Rates rise could be final nail in the coffin for businesses

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Phillip Hammond promised eagerly-anticipated relief for Islington’s small businesses in yesterday’s budget announcement. Business rates are set to soar by 56% in some wards, making Islington one of the the hardest hit boroughs in the country.

Hammond announced three measures to alleviate the pain:

          • Businesses losing ‘small business rate relief’ will not see a rise of more than £50 per month

          • 90% of local pubs will get a £1,000 annual discount

          • A £300 million fund will be made available for local authorities to assist business owners

Small businesses in Islington are already under pressure from post-Brexit inflation and rising rents, and despite Hammond’s measures, some owners still feared their increased bills could be the final nail in the coffin.


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Kevin Fisher, of Newgate Gallery in Clerkenwell Road, runs a picture framing business. He described the rises as “outrageous” and said he would be among those who will lose their small business relief.

“My rent has gone up by 40% as well,” Fisher added. Hearing the Budget news that the Government had pledged to limit the increase for businesses like his to £50 a month, he responded: “If that’s true, it’s much more reasonable. That, I can handle.”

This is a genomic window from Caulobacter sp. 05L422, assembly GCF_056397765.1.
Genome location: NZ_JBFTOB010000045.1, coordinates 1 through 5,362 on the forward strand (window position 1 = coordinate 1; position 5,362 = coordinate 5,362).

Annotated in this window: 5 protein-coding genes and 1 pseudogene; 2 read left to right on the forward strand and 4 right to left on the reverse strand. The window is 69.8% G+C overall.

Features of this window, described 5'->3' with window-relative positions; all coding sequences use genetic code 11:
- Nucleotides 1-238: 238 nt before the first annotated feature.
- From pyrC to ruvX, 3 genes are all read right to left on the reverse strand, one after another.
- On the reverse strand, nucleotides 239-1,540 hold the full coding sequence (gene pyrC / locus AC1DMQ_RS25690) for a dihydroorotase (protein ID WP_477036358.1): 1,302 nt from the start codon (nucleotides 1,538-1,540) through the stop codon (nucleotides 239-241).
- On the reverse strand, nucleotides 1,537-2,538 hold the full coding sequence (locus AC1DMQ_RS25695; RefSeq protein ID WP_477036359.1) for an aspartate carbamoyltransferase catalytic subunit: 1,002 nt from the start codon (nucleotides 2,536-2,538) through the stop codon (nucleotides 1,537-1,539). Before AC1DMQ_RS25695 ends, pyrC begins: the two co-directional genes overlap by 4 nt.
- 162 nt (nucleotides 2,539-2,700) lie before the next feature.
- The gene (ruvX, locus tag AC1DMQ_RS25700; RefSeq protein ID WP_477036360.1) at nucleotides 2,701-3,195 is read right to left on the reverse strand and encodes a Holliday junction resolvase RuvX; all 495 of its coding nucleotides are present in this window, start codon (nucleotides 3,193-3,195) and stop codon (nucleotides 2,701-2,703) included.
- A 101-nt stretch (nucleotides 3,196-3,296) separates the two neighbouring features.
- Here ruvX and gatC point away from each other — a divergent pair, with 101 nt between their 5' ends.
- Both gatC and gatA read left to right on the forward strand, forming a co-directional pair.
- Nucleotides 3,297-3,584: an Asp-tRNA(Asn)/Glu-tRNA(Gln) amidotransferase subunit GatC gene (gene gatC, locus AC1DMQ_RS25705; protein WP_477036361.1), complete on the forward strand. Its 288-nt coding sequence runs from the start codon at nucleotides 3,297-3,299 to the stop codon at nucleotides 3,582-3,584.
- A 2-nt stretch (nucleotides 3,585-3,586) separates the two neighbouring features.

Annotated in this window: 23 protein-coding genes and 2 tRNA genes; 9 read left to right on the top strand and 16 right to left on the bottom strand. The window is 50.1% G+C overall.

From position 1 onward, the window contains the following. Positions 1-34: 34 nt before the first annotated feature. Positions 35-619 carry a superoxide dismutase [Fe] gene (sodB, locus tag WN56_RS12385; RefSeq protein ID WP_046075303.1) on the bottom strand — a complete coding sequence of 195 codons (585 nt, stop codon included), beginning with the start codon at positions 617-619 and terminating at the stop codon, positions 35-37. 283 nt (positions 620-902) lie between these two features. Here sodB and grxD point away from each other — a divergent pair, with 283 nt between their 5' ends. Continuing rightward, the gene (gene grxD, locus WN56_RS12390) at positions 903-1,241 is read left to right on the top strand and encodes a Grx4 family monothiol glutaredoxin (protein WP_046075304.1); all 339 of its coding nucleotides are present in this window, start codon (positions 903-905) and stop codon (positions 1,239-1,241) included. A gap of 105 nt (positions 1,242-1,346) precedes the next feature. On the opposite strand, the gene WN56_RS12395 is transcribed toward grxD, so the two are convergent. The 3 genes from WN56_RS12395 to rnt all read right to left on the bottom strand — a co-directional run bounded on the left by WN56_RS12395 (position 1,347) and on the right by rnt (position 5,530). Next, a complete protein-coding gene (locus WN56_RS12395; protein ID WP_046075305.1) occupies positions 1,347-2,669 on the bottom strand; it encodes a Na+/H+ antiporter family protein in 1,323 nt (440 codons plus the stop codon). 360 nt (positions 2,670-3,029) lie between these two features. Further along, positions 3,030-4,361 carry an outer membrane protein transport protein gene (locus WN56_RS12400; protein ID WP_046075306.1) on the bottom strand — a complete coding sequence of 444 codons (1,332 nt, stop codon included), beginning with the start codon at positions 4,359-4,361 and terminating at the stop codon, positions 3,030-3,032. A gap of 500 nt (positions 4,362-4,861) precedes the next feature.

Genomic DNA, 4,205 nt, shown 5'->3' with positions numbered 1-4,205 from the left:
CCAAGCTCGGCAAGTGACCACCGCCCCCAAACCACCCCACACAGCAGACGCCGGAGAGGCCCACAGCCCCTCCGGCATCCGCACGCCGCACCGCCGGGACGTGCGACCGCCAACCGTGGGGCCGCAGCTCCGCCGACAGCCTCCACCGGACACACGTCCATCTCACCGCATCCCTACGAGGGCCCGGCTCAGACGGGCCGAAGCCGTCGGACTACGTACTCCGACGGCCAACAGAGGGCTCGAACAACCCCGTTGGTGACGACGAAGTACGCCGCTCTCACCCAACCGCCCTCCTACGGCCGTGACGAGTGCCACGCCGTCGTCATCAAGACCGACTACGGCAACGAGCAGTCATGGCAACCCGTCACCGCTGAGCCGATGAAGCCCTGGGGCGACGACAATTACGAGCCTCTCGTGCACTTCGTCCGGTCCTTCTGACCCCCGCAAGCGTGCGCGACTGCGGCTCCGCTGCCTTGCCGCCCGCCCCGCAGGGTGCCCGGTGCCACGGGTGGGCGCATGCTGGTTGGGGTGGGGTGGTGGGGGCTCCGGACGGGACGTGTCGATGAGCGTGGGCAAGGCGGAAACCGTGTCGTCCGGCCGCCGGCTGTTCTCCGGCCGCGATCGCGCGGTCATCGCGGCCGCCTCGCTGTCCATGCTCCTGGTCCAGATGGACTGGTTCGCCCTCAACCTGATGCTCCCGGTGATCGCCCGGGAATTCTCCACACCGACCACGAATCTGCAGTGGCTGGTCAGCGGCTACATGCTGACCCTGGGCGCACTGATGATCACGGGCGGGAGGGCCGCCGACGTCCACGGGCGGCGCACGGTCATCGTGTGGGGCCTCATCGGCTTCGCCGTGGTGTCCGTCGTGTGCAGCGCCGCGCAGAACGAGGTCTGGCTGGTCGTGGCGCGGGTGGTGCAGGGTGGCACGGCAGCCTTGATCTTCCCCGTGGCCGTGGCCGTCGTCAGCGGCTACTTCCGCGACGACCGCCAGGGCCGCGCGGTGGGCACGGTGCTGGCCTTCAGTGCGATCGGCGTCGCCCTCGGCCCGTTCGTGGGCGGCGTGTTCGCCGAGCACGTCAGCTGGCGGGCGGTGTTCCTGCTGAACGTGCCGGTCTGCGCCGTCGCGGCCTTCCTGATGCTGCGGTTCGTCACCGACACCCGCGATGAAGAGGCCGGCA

Steven Staples, director of Copy Express on Great Sutton Street, also feared the worst. He said he had been “pretty disgusted” when he heard about the proposed increase. The council has since promised to send someone down to negotiate, which has made him more optimistic.

“At the moment I’m not too concerned, but if they go against [our agreement] I’ll be even more cross,” he said.

Staples moved his business to Islington 18 months ago, and says he has “found Islington better to deal with than Camden where I came from. They’ve definitely been more interested in helping out.”

He was unsure how Hammond’s pledge to limit the rates increase for businesses losing small business relief, would affect him.

“I was on the small business rate relief,” he explained, “I think I still will be. I did like that he’s only going to be raising it by £50 a month if you lose it. But you don’t want to lose it because it saves about a grand.”


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Chris Stevenson of Arts and Guilding Materials on Clerkenwell Road was fatalistic about the proposed rates hike.

“In some ways you can’t actually have the money anyway,” he said, “because you either give it to the tax man, or you give it to the council.”

Martin Flynn, landlord of the Royal Oak pub on St John’s Way commented on the promised £1000 discount for pubs.

“You’ll never see the money. You can apply for it but you’ll never see it. They promised the same thing three years ago. What lots of people don’t know is that when the rateable value goes up, Sky Sports goes up by the same amount. BT Sport’s the same. So you’re hit twice.”

The rate of increase, which will begin on 1 April, varies across the borough, effectively amounting to a lottery postcode. In N6 rates are going up by 14%, while in N5, N8 and EC1 the jump is over 50%.

Image: Kevin Fisher, who runs Newgate Gallery in Clerkenwell Road